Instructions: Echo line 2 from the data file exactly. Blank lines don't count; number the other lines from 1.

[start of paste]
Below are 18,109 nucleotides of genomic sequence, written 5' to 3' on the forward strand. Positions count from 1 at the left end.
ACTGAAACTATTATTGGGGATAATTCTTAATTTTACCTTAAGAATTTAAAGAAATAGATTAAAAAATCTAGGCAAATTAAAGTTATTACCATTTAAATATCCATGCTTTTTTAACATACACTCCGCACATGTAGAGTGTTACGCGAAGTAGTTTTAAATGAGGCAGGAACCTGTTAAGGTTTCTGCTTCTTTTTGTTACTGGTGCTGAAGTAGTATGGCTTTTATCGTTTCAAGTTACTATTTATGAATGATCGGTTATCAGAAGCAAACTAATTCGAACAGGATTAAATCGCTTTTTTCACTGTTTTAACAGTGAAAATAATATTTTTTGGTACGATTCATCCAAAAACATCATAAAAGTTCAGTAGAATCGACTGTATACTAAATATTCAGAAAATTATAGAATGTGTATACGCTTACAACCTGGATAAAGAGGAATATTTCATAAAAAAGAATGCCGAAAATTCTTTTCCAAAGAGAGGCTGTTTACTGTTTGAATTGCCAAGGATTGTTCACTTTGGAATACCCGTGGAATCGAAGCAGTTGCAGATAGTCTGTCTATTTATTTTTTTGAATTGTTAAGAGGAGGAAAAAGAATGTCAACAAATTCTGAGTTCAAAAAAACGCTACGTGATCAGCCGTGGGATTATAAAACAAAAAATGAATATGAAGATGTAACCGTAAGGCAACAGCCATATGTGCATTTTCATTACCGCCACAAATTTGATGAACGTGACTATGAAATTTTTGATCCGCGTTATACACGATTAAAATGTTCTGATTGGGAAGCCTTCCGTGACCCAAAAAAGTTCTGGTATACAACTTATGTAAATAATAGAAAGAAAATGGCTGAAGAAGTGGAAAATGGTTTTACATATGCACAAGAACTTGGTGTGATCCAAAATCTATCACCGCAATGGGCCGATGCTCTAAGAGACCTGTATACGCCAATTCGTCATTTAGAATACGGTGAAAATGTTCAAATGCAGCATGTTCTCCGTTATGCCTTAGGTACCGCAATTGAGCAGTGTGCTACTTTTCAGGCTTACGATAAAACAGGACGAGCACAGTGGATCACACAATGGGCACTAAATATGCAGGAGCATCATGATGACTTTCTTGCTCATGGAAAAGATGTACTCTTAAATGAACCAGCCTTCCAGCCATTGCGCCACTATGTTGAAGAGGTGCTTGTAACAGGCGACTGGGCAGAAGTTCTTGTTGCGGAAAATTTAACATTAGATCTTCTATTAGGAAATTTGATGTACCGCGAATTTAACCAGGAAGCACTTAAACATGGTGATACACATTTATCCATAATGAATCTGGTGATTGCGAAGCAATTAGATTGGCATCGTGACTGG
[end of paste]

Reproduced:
ACTGAAACTATTATTGGGGATAATTCTTAATTTTACCTTAAGAATTTAAAGAAATAGATTAAAAAATCTAGGCAAATTAAAGTTATTACCATTTAAATATCCATGCTTTTTTAACATACACTCCGCACATGTAGAGTGTTACGCGAAGTAGTTTTAAATGAGGCAGGAACCTGTTAAGGTTTCTGCTTCTTTTTGTTACTGGTGCTGAAGTAGTATGGCTTTTATCGTTTCAAGTTACTATTTATGAATGATCGGTTATCAGAAGCAAACTAATTCGAACAGGATTAAATCGCTTTTTTCACTGTTTTAACAGTGAAAATAATATTTTTTGGTACGATTCATCCAAAAACATCATAAAAGTTCAGTAGAATCGACTGTATACTAAATATTCAGAAAATTATAGAATGTGTATACGCTTACAACCTGGATAAAGAGGAATATTTCATAAAAAAGAATGCCGAAAATTCTTTTCCAAAGAGAGGCTGTTTACTGTTTGAATTGCCAAGGATTGTTCACTTTGGAATACCCGTGGAATCGAAGCAGTTGCAGATAGTCTGTCTATTTATTTTTTTGAATTGTTAAGAGGAGGAAAAAGAATGTCAACAAATTCTGAGTTCAAAAAAACGCTACGTGATCAGCCGTGGGATTATAAAACAAAAAATGAATATGAAGATGTAACCGTAAGGCAACAGCCATATGTGCATTTTCATTACCGCCACAAATTTGATGAACGTGACTATGAAATTTTTGATCCGCGTTATACACGATTAAAATGTTCTGATTGGGAAGCCTTCCGTGACCCAAAAAAGTTCTGGTATACAACTTATGTAAATAATAGAAAGAAAATGGCTGAAGAAGTGGAAAATGGTTTTACATATGCACAAGAACTTGGTGTGATCCAAAATCTATCACCGCAATGGGCCGATGCTCTAAGAGACCTGTATACGCCAATTCGTCATTTAGAATACGGTGAAAATGTTCAAATGCAGCATGTTCTCCGTTATGCCTTAGGTACCGCAATTGAGCAGTGTGCTACTTTTCAGGCTTACGATAAAACAGGACGAGCACAGTGGATCACACAATGGGCACTAAATATGCAGGAGCATCATGATGACTTTCTTGCTCATGGAAAAGATGTACTCTTAAATGAACCAGCCTTCCAGCCATTGCGCCACTATGTTGAAGAGGTGCTTGTAACAGGCGACTGGGCAGAAGTTCTTGTTGCGGAAAATTTAACATTAGATCTTCTATTAGGAAATTTGATGTACCGCGAATTTAACCAGGAAGCACTTAAACATGGTGATACACATTTATCCATAATGAATCTGGTGATTGCGAAGCAATTAGATTGGCATCGTGACTGG